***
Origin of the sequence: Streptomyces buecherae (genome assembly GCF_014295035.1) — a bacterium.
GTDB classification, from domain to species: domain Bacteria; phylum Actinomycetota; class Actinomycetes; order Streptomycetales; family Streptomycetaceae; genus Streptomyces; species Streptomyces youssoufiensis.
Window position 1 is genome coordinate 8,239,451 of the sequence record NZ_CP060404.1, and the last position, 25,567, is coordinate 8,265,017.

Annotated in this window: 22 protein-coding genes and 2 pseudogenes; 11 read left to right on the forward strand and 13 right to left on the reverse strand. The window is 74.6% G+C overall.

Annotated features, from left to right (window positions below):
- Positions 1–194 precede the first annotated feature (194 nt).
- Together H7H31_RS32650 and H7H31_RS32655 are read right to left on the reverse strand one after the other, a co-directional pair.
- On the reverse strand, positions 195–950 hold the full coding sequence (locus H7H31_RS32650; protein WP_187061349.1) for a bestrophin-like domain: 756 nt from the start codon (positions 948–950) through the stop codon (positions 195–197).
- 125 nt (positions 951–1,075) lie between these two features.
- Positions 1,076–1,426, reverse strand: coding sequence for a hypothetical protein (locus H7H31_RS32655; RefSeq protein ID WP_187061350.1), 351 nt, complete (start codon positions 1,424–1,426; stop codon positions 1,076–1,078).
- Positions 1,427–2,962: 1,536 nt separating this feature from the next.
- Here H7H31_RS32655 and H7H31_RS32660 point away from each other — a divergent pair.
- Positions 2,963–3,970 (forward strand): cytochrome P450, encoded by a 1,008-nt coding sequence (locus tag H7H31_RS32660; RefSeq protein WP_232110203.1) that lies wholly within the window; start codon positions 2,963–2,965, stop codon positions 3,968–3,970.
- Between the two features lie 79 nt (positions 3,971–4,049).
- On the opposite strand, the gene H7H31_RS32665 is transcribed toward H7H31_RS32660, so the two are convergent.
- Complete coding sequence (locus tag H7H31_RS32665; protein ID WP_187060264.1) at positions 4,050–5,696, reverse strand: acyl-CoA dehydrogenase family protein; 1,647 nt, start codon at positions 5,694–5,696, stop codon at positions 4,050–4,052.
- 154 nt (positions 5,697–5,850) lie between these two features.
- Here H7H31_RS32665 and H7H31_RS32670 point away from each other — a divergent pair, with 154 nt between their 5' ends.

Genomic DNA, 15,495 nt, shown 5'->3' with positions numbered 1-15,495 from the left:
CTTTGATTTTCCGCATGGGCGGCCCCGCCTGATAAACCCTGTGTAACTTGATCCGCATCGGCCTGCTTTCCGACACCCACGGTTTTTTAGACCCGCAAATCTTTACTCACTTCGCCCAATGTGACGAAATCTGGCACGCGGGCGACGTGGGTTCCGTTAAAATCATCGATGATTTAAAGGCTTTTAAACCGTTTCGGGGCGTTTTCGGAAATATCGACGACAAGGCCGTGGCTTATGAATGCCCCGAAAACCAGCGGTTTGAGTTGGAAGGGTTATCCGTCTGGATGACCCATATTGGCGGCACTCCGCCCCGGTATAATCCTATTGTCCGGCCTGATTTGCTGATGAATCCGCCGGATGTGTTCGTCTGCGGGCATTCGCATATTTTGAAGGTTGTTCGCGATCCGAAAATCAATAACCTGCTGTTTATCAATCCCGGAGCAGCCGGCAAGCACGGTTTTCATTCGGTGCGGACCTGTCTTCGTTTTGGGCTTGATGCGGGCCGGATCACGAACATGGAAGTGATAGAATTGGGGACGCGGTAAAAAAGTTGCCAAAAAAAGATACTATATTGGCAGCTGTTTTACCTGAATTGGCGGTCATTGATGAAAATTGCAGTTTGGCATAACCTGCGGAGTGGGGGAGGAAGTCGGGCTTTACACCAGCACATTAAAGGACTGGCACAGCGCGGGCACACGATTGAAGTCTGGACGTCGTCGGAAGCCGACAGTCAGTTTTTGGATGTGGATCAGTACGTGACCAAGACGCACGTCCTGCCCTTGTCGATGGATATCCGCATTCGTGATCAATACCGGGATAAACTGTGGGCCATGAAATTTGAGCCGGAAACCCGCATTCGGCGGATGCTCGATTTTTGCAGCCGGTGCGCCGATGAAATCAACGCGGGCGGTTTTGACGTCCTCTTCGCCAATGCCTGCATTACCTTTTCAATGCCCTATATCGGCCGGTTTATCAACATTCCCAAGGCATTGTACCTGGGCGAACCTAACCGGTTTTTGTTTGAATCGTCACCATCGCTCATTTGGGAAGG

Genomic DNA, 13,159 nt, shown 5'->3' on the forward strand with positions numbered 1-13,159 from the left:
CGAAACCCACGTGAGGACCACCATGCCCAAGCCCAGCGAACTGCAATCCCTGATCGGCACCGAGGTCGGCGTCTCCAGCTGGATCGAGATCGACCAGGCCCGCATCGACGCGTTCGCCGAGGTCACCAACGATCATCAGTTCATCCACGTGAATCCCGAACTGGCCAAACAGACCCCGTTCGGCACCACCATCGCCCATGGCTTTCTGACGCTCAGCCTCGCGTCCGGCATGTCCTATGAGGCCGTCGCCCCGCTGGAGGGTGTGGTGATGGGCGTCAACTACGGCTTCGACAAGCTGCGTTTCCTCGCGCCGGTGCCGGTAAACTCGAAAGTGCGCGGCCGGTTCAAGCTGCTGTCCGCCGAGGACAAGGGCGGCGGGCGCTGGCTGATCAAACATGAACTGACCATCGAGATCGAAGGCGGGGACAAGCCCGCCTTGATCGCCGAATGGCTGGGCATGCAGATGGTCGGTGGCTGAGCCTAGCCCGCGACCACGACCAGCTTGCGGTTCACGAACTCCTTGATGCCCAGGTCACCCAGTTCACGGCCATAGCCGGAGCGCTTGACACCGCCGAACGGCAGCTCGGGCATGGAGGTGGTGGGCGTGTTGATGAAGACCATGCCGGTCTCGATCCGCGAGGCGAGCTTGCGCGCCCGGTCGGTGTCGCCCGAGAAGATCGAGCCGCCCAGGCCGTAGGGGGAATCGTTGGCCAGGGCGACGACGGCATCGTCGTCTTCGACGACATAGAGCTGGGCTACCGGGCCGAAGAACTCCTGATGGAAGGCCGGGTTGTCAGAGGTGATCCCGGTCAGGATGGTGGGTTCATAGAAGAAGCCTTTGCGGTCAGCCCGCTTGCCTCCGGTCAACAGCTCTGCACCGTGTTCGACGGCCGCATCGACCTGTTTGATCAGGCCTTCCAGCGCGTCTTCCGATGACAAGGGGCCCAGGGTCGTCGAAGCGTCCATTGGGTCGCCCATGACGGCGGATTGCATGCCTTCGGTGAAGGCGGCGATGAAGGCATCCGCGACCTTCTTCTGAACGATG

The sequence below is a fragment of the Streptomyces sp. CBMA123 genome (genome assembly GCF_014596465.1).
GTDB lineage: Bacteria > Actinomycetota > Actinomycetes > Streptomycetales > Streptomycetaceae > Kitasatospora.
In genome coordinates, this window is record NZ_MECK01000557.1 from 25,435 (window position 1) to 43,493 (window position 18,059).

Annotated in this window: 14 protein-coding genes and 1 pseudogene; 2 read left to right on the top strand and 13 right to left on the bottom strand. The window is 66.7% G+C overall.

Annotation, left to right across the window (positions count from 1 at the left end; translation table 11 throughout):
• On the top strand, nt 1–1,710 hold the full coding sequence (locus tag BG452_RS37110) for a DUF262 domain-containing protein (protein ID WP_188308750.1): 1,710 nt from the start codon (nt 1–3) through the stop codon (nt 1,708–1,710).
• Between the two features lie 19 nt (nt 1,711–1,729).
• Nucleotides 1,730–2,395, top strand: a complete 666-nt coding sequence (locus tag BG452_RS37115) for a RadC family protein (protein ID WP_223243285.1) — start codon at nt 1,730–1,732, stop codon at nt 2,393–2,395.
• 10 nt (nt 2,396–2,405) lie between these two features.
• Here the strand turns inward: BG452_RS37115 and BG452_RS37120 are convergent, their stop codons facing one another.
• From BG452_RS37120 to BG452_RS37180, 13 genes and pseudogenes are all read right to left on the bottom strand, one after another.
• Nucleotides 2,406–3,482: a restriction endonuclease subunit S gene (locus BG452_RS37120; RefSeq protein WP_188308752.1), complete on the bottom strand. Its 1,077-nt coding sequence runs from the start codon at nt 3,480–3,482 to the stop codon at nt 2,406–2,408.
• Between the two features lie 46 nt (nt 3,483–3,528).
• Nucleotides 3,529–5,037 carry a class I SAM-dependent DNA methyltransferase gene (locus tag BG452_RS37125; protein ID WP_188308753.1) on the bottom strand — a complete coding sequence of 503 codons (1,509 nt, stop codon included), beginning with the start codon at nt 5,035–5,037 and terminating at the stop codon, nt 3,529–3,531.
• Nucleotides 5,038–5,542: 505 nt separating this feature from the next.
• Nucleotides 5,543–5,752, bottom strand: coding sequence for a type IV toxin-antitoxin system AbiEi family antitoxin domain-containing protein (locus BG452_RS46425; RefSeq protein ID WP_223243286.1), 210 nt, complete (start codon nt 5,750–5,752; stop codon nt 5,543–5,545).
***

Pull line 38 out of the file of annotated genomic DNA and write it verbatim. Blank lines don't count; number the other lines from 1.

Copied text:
• Nucleotides 5,543–5,752, bottom strand: coding sequence for a type IV toxin-antitoxin system AbiEi family antitoxin domain-containing protein (locus BG452_RS46425; RefSeq protein ID WP_223243286.1), 210 nt, complete (start codon nt 5,750–5,752; stop codon nt 5,543–5,545).